Selling is Secondary at Avison Young
By Amanda Capps
Sales are necessary, but for the commercial real estate firm Avison Young, culture creates the success that leads to commerce.
What began as a small Canadian firm continues to be one of the fastest-growing companies of its kind, with 120 locations including Charleston and Greenville. Chris Fraser, principal and managing director, says that although the offices, now in 20 countries, are diverse, the culture is consistent.
In what he termed a “transaction heavy” industry, particularly in the United States, Fraser said Avison Young associates act as consultants and advisors. “We focus on the clients’ best interests. Sometimes that means putting their needs above our own financial interests—but it’s the right thing, and it builds enduring, long-term relationships and a successful business,” he said.
One reason both clients and associates trust Avison Young stems from the firm’s principal-driven nature, Fraser says. A manager always maintains involvement and accountability, bringing consistency and expertise to each endeavor. Still, he said each project is a true collaboration.
“A group of people is much smarter than any one of us,” he said. “I want [each team member] to do the job, learn and get some exposure. If that’s unique, I’m pleased, but I guess I wish it were more prevalent.”
Fraser noted that effective collaboration begins with hiring. When they bring in new people, they look for more than successful entrepreneurs; they seek the capacity for teamwork and want only those who will uphold the firm’s high ethical standards.
The firm uses a system called “CliftonStrengths,” but its leaders also rely on intuition and experience. “I’ve learned over the years not to hire on the first meeting,” Fraser said. “We want to put people in a place where they can be successful.”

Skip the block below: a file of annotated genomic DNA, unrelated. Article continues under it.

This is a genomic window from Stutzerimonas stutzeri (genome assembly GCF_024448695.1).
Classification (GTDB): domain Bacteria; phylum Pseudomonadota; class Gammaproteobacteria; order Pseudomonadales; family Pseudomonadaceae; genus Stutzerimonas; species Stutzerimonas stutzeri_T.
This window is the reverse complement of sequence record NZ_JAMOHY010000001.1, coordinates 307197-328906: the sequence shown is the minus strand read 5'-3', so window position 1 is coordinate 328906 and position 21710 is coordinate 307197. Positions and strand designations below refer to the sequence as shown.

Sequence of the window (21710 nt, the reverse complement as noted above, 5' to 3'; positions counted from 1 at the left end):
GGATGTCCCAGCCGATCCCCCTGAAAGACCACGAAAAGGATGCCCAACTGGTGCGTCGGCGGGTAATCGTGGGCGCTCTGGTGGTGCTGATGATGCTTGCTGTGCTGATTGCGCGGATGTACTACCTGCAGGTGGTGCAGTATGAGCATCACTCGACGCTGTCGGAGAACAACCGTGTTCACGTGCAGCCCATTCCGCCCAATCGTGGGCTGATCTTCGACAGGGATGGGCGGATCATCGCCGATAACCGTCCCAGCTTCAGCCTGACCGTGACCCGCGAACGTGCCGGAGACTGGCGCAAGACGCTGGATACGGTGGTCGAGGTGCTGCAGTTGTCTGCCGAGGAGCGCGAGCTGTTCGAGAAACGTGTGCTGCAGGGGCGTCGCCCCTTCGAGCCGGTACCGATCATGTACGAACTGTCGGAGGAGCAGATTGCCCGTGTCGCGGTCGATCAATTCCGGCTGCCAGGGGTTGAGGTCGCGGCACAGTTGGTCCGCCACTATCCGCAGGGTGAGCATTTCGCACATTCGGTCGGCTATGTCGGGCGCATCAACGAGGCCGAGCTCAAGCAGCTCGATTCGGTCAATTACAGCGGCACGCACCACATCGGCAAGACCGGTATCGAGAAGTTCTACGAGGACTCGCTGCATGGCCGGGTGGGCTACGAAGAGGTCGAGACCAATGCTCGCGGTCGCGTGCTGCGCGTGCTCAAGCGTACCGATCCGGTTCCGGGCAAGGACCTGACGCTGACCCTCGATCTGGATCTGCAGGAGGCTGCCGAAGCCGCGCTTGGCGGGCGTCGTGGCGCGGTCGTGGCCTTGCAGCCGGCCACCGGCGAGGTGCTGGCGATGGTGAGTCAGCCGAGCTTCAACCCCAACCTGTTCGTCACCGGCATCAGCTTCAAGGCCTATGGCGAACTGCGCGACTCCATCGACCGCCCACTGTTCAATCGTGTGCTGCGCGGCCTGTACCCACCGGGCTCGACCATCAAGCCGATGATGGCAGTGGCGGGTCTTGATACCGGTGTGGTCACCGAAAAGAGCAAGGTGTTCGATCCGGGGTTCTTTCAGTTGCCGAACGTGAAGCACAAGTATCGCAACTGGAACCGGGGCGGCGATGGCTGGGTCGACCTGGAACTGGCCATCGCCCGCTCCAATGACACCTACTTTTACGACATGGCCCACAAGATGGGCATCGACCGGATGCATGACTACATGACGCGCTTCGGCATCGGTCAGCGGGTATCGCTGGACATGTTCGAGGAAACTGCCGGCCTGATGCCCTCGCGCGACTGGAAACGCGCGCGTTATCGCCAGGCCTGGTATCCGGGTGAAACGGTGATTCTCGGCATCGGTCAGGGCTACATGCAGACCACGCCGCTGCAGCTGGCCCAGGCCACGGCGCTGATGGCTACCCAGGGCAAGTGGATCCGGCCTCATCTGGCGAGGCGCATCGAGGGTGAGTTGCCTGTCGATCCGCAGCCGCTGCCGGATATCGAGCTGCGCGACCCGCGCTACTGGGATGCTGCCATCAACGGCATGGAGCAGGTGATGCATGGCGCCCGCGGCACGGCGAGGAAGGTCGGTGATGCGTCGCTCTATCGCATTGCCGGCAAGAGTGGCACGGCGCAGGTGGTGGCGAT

Throughout the Covid-19 crisis, Avison Young’s partners have continued to “look out for people,” as Fraser said, staying connected—but not overcommunicating.
“I’ve almost worn out the delete button on my computer. We don’t need another 50 emails telling us what to do during this time. People need relevant and timely information,” he said. An intentional effort to keep their people from feeling isolated has included internal surveys and the occasional happy hour via Zoom. “We want them to know they’re still part of a larger group, and they have a support system not just locally but company-wide,” Fraser said.
Flexibility is also a top priority. “We work around folks’ lives.” That statement by Fraser said it all, as he mentioned an employee who comes in extremely early and leaves early due to traffic and childcare issues and another who sometimes works remotely.
Even before Covid-19, the firm not only afforded people the chance to shape how they worked, but also where and when. Fraser said he felt the impact of that when an employee, who was offered significantly more money to take another job, stayed, citing the flexibility and support at Avison Young.
“That’s the place we want to be,” Fraser said. “I don’t know that you find that everywhere.”